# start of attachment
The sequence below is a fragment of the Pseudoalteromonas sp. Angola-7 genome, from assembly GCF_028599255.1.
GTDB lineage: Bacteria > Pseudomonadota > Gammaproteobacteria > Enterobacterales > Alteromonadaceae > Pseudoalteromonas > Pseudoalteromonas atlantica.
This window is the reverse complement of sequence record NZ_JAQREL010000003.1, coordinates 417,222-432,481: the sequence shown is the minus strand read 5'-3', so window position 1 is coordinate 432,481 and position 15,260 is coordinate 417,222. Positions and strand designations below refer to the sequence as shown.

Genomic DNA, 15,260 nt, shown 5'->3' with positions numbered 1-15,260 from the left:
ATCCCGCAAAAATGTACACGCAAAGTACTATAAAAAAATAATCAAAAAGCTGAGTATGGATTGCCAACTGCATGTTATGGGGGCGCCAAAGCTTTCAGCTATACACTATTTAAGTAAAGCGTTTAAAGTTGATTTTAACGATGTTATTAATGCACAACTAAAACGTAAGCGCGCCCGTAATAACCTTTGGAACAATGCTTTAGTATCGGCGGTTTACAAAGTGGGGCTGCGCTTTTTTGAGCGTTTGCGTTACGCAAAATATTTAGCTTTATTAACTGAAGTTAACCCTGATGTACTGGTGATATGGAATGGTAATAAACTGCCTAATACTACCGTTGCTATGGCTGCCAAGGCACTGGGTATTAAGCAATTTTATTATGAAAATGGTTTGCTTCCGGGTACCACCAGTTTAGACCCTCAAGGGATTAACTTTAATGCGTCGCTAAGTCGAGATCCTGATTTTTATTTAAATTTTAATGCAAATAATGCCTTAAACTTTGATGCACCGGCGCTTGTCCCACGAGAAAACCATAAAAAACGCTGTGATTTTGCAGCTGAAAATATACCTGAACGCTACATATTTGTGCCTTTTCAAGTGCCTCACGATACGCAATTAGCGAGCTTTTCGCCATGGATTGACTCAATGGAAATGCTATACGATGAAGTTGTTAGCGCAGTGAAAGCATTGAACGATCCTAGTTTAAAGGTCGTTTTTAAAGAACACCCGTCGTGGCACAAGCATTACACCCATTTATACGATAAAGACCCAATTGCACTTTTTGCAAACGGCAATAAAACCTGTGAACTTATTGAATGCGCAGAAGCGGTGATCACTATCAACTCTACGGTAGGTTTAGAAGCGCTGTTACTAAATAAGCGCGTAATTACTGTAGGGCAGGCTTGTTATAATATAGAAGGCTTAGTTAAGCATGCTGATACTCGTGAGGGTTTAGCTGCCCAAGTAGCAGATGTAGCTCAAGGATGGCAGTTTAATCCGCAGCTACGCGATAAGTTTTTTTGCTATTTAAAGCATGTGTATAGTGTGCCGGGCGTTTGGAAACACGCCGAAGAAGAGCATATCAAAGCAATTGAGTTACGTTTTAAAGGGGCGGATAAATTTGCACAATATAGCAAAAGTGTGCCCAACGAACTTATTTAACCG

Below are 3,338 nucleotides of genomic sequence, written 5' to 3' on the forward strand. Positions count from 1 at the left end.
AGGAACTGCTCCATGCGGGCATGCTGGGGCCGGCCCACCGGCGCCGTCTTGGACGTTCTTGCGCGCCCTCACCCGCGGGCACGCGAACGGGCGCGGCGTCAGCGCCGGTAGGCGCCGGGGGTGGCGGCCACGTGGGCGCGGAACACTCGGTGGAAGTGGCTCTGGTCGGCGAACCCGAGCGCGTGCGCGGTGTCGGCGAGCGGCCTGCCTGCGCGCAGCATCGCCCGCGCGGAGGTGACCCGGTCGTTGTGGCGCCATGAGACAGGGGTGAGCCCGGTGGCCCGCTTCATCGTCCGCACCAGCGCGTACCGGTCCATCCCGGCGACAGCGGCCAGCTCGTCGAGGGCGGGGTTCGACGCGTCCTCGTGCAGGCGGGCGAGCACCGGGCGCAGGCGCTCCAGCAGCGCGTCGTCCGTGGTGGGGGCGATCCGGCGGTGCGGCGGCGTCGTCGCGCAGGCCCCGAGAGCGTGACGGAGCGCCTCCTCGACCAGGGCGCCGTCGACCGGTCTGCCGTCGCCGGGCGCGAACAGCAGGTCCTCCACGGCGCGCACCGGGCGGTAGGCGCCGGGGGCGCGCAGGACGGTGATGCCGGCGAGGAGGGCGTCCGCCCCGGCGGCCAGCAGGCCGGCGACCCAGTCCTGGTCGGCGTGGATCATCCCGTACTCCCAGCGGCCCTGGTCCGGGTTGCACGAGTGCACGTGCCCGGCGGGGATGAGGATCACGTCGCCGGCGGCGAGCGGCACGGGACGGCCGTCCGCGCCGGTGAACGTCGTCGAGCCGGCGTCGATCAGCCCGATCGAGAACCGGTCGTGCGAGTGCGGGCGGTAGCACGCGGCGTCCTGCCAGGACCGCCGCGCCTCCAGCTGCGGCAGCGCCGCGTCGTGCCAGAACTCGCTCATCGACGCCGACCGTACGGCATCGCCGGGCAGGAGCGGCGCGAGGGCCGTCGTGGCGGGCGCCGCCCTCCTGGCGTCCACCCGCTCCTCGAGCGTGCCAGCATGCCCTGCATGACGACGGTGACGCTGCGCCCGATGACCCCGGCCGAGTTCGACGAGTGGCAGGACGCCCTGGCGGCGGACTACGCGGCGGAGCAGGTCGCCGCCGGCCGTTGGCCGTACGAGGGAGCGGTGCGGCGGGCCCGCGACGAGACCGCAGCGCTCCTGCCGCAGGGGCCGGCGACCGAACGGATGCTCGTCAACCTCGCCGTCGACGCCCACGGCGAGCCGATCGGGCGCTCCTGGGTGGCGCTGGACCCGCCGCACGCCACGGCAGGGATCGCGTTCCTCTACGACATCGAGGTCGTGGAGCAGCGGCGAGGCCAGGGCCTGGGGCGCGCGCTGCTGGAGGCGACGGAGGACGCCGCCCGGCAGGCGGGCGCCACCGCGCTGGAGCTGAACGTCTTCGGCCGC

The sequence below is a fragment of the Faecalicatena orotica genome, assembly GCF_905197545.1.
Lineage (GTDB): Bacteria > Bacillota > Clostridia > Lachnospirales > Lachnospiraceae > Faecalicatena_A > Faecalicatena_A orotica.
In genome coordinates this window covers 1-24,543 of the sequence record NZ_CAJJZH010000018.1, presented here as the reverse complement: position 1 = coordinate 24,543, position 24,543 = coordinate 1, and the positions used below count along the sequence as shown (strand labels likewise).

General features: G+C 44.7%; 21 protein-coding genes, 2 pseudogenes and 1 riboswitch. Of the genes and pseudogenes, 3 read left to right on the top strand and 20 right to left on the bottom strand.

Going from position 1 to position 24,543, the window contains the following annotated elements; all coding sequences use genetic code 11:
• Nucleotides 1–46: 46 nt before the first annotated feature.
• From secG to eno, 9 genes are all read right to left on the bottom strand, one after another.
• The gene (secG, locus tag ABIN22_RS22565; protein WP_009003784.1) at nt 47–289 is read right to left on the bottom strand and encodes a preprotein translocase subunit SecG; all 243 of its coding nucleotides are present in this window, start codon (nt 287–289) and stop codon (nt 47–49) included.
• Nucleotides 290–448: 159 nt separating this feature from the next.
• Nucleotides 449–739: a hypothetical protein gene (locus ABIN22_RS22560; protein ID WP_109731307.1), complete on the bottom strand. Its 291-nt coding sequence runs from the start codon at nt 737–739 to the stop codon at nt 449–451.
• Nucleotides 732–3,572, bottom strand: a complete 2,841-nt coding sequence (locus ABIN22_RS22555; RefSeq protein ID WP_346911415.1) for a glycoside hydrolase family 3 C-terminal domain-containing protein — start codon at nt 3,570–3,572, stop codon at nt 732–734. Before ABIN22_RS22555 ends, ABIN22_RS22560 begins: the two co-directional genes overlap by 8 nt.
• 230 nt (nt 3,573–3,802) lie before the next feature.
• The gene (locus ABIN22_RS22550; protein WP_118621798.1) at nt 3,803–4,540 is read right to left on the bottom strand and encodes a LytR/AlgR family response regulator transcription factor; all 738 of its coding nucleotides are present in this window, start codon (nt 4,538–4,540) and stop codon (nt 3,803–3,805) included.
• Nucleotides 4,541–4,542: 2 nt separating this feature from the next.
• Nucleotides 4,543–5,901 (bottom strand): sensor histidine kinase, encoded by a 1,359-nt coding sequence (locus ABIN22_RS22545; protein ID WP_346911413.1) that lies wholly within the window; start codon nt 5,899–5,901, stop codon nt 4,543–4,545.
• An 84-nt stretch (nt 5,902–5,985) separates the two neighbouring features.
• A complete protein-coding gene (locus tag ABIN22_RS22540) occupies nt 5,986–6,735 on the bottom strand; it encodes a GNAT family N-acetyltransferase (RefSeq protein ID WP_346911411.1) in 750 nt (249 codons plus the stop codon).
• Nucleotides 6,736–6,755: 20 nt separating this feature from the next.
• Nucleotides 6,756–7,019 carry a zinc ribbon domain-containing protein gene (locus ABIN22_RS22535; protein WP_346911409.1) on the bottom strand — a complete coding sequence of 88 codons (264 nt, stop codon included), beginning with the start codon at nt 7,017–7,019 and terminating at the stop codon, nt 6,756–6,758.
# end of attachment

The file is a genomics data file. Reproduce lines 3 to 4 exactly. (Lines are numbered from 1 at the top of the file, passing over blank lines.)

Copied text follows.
This window is the reverse complement of sequence record NZ_JAQREL010000003.1, coordinates 417,222-432,481: the sequence shown is the minus strand read 5'-3', so window position 1 is coordinate 432,481 and position 15,260 is coordinate 417,222. Positions and strand designations below refer to the sequence as shown.

Genomic DNA, 15,260 nt, shown 5'->3' with positions numbered 1-15,260 from the left: